Scott Phelps
Journal of Paramedic Practice, Vol. 7, Iss. 7, 03 Jul 2015, pp 336 - 343

Aim: To determine if the professional bodies of knowledge of paramedics and nurses are roughly equivalent for each discipline at the point of primary licensure.

Methods: A list was compiled of all paramedic education programmes in the Northeast US states of Maine, New Hampshire, Vermont, Massachusetts, Rhode Island, Connecticut, New York, New Jersey and Pennsylvania. Each programme was then surveyed to identify those institutions that offered college credit for their paramedic education programme and also had an associate's degree nursing programme. Northeast paramedic education programmes that were not accredited by the Commission on Accreditation of Allied Health Education Programs were then identified that offered college credit for their paramedic education programme and also had an associate's degree nursing programme.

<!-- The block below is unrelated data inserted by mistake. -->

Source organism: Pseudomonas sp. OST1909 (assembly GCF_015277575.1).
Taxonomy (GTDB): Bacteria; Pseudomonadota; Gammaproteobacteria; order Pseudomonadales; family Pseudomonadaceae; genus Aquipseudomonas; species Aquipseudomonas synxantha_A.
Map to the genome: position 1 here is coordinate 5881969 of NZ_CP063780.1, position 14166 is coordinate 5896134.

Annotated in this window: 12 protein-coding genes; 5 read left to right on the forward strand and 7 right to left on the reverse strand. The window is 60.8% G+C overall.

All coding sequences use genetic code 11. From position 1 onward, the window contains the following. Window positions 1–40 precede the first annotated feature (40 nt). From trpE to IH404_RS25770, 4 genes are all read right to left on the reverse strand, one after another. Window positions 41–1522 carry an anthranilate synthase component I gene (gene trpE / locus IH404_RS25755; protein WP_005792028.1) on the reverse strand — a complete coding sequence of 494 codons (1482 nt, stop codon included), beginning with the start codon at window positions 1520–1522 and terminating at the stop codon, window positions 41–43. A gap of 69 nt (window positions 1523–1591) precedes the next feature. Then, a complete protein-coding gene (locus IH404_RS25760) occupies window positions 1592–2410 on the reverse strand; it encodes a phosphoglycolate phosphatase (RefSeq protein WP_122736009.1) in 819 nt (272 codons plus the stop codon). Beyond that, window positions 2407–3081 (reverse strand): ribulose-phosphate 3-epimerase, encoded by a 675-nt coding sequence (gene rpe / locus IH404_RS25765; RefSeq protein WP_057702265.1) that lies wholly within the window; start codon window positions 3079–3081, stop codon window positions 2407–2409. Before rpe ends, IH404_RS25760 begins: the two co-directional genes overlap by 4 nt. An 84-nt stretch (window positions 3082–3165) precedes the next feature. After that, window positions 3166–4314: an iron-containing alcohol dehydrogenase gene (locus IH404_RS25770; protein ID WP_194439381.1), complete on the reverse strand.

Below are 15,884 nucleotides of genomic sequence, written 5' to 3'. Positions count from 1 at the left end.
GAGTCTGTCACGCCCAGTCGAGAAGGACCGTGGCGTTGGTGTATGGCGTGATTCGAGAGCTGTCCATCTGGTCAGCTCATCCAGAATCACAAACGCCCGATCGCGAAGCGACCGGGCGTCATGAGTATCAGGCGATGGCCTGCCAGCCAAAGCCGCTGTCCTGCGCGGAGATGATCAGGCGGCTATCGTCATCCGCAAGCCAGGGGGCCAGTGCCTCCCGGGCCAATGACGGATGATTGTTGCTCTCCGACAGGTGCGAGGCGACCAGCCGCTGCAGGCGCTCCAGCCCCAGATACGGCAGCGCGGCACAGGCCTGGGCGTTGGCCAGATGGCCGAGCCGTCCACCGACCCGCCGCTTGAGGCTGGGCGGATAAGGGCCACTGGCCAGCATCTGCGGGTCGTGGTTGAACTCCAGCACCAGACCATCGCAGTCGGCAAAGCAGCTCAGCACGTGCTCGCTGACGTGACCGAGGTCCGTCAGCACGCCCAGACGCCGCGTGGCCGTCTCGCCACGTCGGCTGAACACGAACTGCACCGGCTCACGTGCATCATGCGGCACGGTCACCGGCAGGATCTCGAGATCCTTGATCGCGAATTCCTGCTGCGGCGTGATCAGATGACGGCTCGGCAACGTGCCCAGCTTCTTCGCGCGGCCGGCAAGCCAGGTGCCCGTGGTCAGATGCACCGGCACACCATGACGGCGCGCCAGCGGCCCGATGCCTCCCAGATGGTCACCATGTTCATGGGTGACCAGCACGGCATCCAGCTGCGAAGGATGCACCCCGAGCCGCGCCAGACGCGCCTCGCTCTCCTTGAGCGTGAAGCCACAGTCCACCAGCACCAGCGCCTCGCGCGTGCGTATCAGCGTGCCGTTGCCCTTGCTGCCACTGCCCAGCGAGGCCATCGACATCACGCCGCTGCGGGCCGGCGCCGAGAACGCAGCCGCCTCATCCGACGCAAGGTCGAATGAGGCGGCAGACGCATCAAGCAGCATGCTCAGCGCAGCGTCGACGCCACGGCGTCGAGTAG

Results: In total, 23 colleges in the Northeast United States had both paramedic and registered nursing education programmes offered for college credit. Paramedic education required a mean of 41 credits compared to a mean of
37 credits for nursing education.

Conclusions: While paramedics are less likely to have a college degree than registered nurses, their specific professional education programmes are equivalent. Further research is required to establish if the paramedic body of knowledge is both deep and complex enough that it is unsafe for non-paramedic registered nurses to be functioning in the pre-hospital environment.

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